Garage doors form part of the external wall which maintains the temperature inside the home, but not all garage doors prioritize insulation in their design. The insulation of the panels, the ability to prevent leakage, and overall quality in construction are the keys to buying an energy efficient garage door.
Understanding the R-value
An R-value is an engineering term describing how materials resist heat flow, or specifically heat loss or heat gain. The metric version is called an RSI; the higher the value, the better it is at insulating. There are a number of factors contributing to how well something insulates heat, common strategies include using materials that create multiple small pockets of air or materials that are smooth and shiny to reflect heat.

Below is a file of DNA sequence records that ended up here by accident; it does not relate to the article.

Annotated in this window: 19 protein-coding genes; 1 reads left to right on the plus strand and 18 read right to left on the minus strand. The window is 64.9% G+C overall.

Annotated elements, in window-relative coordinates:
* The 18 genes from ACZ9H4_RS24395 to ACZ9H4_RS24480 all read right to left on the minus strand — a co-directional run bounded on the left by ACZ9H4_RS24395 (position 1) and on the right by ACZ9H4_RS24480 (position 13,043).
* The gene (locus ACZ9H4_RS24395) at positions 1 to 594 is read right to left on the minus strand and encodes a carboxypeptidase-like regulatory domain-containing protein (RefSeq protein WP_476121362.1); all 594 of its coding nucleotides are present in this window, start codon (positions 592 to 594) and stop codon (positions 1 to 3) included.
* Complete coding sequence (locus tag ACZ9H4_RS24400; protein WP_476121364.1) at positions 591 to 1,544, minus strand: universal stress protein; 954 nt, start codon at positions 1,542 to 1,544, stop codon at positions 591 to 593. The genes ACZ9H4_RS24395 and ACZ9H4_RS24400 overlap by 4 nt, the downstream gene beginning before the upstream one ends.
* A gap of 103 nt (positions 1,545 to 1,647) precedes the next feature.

Evaluating a door for its leakiness
With any door or window the escape of air leads to changes in heating and cooling, which is why the detection of drafts is such a common concern in older homes. Sealing a garage door is similar to sealing any other opening: weather stripping provides a cushion that closes the gap between the door and its jamb. All things being equal, should a garage door with only a single panel perform better than a sectional one? The answer takes into account these factors:
Even measuring the amount of air leakage can be tricky, so it’s difficult to say which style is better for energy use. Over the long run, roll-up garage doors are less likely to fail than tilt-up ones, so if you use your garage frequently (like parking your car indoors at night), it’s more cost-efficient to get a standard sectioned garage door.
Choosing between wood and steel
When choosing between doors, given even thicknesses, the materials perform in this order:
Insulated steel uses polyurethane or polystyrene as a filling; the steel thickness ranges from 24 to 28 gauge in thickness.
In addition to looking at your garage door as a way to save on energy use, it’s also worth noting that the door leading to the garage needs to be well-insulated.